Did you know National Chocolate Week's coming up?

Did you know National Chocolate Week's coming up?


Posted 3rd Oct 2017 by Peter Byrne

Here at HomeStyle HQ, we're always looking for an excuse to enjoy some chocolate – and with the 9th October until the 15th being National Chocolate Week, we've found our next opportunity!

When you're chocolate tasting, there are four key parts of your body which are required - the eyes, nose, ears and mouth. Here, Lily O'Brien's explain the role each part plays.

1 Eyes - Chocolate has to look good. It should have a glossy shine to its surface as a result of the cocoa butter. If there are cracks, smudges or pale streaks, this will mean the cocoa butter hasn't been mixed properly, or the chocolate will have been stored in a room which is too hot.

2 Ears - A good chocolate will make a crisp snap when it's broken. Break the chocolate close to your ear to hear the snap - the Beta 5 crystal, which is produced during the tempering of cocoa beans, makes chocolate crunch and snap when it gets broken. White chocolate doesn't have a sharp snap as there are no cocoa beans in the recipe - instead only cocoa butter, which does not contain the Beta 5 crystal.

3 Nose - Each cocoa bean and plantation will have different flavours due to the geography, seasons and habitat in which it is grown. Therefore, you should try smelling the chocolate before you eat to see if you can recognise the flavours - the chocolate should not smell sweet or sugary.

4 Mouth - The next step will be the most important. Place the chocolate on the tongue but immediately hold your nose. It's a commonly held belief that the tongue is imperative to tasting, but this won't necessarily be the case. As the chocolate starts to melt, release your nose and breathe - the mixed flavours of the cocoa bean come flooding through.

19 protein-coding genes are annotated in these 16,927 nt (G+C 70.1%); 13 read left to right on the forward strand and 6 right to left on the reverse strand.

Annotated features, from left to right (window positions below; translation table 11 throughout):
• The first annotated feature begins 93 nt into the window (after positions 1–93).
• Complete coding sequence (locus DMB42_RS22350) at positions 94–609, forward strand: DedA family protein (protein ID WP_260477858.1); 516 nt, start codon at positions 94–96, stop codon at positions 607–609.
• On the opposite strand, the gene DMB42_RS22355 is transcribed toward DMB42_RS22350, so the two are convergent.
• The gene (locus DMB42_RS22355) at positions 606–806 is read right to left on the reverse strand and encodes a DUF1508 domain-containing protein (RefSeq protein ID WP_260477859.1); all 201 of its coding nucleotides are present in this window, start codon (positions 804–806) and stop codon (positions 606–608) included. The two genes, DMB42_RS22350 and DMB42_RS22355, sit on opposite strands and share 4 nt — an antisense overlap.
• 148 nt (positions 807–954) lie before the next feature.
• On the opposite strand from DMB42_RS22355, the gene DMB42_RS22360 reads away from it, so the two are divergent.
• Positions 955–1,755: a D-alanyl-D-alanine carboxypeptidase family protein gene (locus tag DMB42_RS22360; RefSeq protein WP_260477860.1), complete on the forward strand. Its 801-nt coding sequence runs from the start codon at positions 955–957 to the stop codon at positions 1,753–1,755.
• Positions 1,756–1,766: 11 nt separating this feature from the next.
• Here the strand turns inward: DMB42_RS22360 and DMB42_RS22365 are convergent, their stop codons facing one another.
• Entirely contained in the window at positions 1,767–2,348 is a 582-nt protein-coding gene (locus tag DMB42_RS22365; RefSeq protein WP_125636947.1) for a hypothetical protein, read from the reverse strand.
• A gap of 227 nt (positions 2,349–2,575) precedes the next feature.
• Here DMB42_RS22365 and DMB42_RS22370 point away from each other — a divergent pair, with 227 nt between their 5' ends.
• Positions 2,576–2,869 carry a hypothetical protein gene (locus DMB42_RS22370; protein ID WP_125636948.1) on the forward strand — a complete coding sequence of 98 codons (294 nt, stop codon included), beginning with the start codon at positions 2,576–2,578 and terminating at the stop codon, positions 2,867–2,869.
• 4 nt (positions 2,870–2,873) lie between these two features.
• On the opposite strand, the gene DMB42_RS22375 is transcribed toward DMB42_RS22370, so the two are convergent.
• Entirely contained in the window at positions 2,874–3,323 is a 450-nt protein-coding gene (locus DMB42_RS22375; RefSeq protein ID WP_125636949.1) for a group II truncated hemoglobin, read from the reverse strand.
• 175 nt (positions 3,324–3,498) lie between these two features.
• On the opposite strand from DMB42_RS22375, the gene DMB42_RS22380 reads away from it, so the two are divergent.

Tips to remember when tasting chocolate

When you're tasting chocolate, try it in bitter to sweet order - so Dark, Milk, then White.

If you have flavoured chocolates, try the delicate flavours (fruit, flowers) before moving on to the stronger ones (chilli, coffee).

1 Avoid eating strong flavours by eating chocolate. Flavours like coffee and tobacco will impair your ability to taste the flavours which are found from the cocoa bean.

2 Cleanse your palate before you start eating. Bread, water or nuts will be ideal palate cleansers.

3 Chocolate is something to be enjoyed slowly. To identify and make the most of flavours, you should eat at a slow pace.

4 Storing chocolate at the wrong temperature can ruin the taste. Ensure your chocolate is stored in a cool place which isn't the fridge - if it's suddenly warmed and then cooled, this can spoil the texture and flavours.





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